Outside, the first flurries of the season drift over the darkening hamlet. Folks stomp the snow from their feet: “Cold out, isn’t it!” Inside the community hall a buzz of conversation greets us, mingled with the enticing aroma of roast beef. Long rows of tables decked in orange plastic tablecloth are already crowded with guests enjoying Dapp’s annual Harvest Supper.
Brian Trueblood takes my money – $9 for those 13 years and older, $5 for 7- 12 year olds; six years and under are free. “Back in Alberta, are you?” he asks. The Truebloods have farmed in the Dapp area since 1912. His mother taught several generations of Dapp children to read before retiring some years ago.
The ad in the Westlock News said supper would be served from 5 to 7 p.m. Brian says they started at 4:30 already, because there were people lined up waiting. Many of the folks are seniors coming from Westlock. $9 is a good price for a full meal with coffee and dessert. Dapp serves a great spread – besides the traditional roast beef, ham, mashed potatoes, turnips, corn and gravy with pie there is a salad buffet with pasta salads, beet salad and vegetable salads. The dessert buffet includes trifle, brownies and carrot cake.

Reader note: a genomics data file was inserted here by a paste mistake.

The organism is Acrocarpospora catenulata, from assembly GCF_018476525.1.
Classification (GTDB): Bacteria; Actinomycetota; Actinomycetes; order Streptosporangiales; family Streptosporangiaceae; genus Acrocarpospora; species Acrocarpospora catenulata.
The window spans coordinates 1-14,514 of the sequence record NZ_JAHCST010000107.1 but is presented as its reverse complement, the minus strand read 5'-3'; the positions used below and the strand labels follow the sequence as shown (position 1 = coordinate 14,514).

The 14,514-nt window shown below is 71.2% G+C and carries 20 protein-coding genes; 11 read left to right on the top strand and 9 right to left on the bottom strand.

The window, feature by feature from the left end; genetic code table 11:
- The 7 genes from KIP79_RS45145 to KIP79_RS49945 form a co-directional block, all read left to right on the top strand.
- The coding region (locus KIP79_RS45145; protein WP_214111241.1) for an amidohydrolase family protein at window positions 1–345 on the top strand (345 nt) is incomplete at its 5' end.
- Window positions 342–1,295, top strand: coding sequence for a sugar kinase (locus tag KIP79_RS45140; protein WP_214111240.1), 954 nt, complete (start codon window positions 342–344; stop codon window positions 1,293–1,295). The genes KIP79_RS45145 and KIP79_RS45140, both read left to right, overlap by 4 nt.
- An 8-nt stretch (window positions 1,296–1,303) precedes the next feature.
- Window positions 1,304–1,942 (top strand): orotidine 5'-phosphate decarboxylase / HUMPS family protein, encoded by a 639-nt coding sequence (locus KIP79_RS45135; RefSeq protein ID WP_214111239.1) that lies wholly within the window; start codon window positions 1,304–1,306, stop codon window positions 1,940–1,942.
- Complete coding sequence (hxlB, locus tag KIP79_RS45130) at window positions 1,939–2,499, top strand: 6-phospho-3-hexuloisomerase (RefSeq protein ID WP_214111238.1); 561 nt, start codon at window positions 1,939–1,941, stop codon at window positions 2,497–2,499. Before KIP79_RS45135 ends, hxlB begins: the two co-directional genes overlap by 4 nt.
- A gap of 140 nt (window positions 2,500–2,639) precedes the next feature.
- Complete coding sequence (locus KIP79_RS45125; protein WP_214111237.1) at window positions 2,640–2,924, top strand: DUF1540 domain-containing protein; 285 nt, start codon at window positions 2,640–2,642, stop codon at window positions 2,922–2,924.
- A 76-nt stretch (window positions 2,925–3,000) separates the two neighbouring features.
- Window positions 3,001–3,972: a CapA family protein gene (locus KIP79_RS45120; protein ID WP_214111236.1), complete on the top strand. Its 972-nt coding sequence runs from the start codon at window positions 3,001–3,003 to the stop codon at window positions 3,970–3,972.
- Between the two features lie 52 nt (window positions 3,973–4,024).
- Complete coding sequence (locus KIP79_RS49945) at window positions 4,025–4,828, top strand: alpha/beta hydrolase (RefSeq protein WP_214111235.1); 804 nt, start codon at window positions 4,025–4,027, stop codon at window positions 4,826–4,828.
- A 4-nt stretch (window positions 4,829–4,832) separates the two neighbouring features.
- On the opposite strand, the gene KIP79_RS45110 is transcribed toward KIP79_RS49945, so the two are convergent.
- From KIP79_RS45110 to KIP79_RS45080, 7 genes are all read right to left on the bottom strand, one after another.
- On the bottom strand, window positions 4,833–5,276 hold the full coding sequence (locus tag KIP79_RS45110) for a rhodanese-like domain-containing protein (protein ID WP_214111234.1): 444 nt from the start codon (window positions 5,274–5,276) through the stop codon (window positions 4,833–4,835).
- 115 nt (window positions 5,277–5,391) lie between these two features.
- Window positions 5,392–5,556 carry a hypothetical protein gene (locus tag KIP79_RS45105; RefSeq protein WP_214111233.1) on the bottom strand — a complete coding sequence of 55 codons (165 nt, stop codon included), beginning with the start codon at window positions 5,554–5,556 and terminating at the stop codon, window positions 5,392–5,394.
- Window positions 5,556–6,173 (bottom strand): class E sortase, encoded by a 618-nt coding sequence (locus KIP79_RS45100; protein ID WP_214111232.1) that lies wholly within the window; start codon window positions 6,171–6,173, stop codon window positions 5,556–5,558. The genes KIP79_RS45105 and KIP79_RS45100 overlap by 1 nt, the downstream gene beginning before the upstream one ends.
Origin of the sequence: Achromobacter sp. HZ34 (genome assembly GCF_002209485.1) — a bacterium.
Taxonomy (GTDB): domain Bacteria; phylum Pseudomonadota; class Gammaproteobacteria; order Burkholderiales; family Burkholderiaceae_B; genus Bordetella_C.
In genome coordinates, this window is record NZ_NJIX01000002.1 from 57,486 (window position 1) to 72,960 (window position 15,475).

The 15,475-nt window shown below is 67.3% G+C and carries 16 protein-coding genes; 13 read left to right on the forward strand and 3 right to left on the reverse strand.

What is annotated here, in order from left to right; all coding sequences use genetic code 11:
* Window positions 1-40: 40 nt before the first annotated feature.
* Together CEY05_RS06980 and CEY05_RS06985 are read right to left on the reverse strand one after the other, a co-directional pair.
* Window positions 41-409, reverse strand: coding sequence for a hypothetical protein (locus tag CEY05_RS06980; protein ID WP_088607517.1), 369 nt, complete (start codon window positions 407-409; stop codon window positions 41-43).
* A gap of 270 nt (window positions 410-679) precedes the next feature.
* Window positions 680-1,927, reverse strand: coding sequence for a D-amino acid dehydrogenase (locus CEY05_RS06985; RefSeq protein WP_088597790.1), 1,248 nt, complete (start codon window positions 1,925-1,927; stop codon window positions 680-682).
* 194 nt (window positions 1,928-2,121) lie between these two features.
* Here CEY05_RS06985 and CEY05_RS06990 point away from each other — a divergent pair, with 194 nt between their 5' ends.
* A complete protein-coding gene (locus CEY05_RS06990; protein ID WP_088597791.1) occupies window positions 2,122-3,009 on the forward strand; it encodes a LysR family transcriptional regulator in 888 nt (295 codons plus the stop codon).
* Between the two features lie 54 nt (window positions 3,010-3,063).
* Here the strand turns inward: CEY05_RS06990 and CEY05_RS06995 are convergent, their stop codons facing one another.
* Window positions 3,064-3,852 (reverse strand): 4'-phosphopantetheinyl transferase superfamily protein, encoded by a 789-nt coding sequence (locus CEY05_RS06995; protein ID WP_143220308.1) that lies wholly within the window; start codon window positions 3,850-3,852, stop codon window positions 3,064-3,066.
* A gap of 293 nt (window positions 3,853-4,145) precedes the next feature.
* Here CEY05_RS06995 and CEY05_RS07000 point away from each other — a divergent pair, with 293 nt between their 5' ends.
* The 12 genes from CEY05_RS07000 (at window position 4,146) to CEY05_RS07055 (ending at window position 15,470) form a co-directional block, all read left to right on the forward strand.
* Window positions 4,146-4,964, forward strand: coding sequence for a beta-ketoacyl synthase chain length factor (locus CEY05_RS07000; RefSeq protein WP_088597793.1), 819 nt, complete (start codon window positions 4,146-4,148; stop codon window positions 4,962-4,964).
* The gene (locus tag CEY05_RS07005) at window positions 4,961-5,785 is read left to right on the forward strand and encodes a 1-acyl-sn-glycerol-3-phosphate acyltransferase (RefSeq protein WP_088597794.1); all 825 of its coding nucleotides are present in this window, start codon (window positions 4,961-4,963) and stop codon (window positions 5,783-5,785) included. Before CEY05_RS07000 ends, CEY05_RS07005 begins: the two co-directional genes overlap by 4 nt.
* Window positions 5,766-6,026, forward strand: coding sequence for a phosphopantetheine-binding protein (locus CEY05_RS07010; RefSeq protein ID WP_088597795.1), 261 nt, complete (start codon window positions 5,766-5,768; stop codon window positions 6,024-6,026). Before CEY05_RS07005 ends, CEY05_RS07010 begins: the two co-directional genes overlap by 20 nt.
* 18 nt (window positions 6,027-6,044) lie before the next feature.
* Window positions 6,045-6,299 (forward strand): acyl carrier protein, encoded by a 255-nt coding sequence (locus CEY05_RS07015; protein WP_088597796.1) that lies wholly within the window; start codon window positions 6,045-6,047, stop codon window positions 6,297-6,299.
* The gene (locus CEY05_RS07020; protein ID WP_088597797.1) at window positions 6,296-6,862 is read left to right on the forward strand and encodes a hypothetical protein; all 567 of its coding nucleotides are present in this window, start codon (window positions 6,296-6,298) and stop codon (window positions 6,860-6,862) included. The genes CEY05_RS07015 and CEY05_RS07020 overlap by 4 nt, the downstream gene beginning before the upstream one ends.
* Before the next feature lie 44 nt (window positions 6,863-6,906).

County Councillor Mike Cook carves the roast beef. Pastor Ken Stange presides over the mashed potatoes and turnips. A community harvest supper is truly a community affair. It takes a lot of people to put on this supper. Everyone is a volunteer – from the cooks with flushed faces stirring huge pots of food to the farmer waiters moving up and down the rows with thermoses of coffee and tea.
4-H, or hockey – it’s all run by people that volunteer their time; people that believe in the value of community.
The first flush of guests is rising to leave when I arrive at 5:30. By the time I’m ready for dessert and coffee, the servers and kitchen helpers are sitting down with their own meal. Everyone can relax now, visit with neighbours and catch up on the latest news after a busy harvest. It’s been a good day.